The European Commission (EC) has agreed to sustainable investments of €1000bn ($1100bn) for the next decade through the European Green Deal Investment Plan (EGDIP) as part of its Green Deal.

In December EU member states undertook to tackle the effects of climate change and to make the EU climate-neutral by 2050, although Poland said it would first assess the financial incentives.

The plan aims to help coal-producers move away from fossil fuels, except gas infrastructure. However, funding through the scheme will not finance nuclear power plant construction.

The EC said it will require significant investment from the EU and the national public sector, as well as the private sector.  

EGDIP, based on the three pillars of financing, enabling, and practical support, aims to mobilise public investment and help to unlock private funds through EU financial instruments, notably InvestEU.

"A greater share of spending on climate and environmental action from the EU budget than ever before will crowd in private funding, with a key role to be played by the European Investment Bank," the Commission said.

The plan seeks to offer incentives to unlock and redirect public and private investment by "putting sustainable finance at the heart of the financial system". The EC will support public authorities and project promoters in planning, designing and executing sustainable projects.

Because some regions will be particularly affected than others, the EC also launched the Just Transition Mechanism (JTM), to provide "tailored financial and practical support to help workers and generate the necessary investments in those areas".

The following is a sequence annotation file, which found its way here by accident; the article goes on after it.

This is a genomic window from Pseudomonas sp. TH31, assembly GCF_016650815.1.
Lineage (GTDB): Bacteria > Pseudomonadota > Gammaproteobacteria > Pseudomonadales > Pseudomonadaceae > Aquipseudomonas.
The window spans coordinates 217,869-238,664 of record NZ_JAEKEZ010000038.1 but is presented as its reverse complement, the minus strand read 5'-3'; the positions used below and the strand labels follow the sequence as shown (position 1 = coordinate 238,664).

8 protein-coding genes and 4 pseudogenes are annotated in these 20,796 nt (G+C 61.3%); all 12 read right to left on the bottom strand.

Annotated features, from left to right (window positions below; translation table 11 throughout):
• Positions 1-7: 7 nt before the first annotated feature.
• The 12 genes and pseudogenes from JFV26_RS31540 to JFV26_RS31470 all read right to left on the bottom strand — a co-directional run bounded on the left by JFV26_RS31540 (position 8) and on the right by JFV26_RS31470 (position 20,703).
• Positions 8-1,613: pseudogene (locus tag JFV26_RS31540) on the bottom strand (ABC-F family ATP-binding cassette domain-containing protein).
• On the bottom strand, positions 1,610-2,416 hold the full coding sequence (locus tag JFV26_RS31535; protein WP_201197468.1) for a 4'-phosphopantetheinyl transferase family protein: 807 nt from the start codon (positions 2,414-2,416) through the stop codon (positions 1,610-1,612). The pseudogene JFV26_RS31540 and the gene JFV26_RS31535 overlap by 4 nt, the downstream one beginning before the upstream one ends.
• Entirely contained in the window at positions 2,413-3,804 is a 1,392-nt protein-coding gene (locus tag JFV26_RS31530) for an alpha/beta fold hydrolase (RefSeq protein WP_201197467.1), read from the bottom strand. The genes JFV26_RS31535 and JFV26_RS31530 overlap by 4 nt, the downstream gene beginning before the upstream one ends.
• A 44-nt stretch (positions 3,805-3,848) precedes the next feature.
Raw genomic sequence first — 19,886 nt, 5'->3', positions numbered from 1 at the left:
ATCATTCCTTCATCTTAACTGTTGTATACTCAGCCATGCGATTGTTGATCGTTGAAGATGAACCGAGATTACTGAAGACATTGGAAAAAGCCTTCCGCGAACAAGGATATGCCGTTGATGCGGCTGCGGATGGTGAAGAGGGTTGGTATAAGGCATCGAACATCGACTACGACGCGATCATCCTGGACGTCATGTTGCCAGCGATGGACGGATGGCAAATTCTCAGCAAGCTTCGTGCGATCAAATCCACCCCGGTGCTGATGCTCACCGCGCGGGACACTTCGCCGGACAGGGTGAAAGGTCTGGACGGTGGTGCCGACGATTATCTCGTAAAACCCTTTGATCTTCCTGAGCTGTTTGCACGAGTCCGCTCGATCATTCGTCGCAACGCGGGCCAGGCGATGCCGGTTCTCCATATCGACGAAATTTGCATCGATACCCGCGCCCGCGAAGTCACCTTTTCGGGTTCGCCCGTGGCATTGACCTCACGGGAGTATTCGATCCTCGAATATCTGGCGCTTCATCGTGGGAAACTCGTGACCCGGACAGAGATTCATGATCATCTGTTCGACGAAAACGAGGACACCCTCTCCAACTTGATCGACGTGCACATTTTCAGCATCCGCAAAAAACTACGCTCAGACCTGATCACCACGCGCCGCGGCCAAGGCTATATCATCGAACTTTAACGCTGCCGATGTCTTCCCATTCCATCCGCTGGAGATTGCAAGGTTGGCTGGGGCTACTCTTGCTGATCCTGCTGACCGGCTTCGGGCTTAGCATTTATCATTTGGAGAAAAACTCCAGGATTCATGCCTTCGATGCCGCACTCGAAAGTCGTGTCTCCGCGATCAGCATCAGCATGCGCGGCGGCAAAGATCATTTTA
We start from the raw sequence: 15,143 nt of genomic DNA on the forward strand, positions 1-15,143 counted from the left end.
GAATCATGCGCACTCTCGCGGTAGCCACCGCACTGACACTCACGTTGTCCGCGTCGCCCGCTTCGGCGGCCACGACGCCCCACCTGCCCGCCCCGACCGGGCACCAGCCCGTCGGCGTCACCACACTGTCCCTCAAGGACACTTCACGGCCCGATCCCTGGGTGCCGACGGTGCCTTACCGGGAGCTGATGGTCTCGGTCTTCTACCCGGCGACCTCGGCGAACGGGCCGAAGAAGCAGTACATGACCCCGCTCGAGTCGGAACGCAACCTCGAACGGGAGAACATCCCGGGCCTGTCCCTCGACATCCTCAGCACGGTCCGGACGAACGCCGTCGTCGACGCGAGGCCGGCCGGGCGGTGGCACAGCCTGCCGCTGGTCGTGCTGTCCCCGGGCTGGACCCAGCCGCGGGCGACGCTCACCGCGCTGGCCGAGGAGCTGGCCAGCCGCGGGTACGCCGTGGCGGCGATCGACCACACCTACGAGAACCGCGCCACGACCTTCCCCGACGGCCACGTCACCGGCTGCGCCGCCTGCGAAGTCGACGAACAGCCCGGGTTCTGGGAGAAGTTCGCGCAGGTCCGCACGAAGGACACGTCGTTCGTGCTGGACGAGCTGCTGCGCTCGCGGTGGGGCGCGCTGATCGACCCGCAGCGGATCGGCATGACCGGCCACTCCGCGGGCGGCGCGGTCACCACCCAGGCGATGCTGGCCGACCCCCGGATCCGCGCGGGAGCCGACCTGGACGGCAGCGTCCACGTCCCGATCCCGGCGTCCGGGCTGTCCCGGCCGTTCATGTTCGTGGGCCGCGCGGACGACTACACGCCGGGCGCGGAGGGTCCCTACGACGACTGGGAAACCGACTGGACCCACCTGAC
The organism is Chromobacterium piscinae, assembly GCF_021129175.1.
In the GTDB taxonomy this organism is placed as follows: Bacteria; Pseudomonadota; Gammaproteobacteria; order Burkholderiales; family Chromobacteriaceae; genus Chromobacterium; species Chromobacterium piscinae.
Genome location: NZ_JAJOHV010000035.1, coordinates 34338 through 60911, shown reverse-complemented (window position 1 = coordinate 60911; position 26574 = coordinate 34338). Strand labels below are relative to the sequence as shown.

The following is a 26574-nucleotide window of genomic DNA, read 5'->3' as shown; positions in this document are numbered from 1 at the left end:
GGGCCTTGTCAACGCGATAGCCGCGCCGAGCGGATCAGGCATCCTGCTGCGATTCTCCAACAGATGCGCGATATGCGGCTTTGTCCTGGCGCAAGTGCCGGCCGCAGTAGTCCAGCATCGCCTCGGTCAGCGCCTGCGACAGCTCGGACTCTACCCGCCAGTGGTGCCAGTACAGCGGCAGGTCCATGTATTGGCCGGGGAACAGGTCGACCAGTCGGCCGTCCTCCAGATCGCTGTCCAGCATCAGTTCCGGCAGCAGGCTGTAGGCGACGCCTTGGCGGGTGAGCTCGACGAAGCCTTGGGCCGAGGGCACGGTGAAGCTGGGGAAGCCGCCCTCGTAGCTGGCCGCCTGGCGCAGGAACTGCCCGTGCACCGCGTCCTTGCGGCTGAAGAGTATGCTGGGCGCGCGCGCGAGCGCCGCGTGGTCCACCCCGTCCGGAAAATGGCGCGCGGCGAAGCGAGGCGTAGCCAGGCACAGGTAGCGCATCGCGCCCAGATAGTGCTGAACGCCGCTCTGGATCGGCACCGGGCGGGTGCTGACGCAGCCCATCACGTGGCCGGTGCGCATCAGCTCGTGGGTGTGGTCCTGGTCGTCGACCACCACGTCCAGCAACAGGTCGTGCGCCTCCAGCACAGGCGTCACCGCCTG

Finance for the JTM will come from three key areas:

  • A Just Transition Fund (€7.5bn of EU funds, in addition to proposals for the next long-term EU budget);
  • A dedicated just transition scheme under InvestEU (€45bn), and
  • A private-sector loan facility with the European Investment Bank backed by the EU budget.

EC President Ursula von der Leyen said: "The transformation ahead of us is unprecedented. And it will only work if it is just – and if it works for all." The plan will "show the direction and unleash a green investment wave" she added.

Industry body reactors to the exclusion of nuclear

While the European nuclear trade body Foratom welcomed financial support to help the transition of coal-dependent regions it regretted the exclusion of nuclear from the funding.

"At the end of the day, the EU should be focusing on helping people in these regions to transition into low-carbon industries. Limiting the low-carbon sectors which will be eligible for such funds will make achieving our low-carbon targets without leaving anyone behind a lot more difficult – if not impossible," Foratom said.

Reports published over the last 18 months by the Intergovernmental Panel on Climate Change, the International Energy Agency and the EC had concluded that low-carbon nuclear is an essential component of a low-carbon economy.

"At the end of last year, several member states made it clear that in order to commit to the 2050 decarbonisation targets then they must be allowed to invest in nuclear power," Foratom said. "We, therefore, find it hard to justify such a proposal by the commission."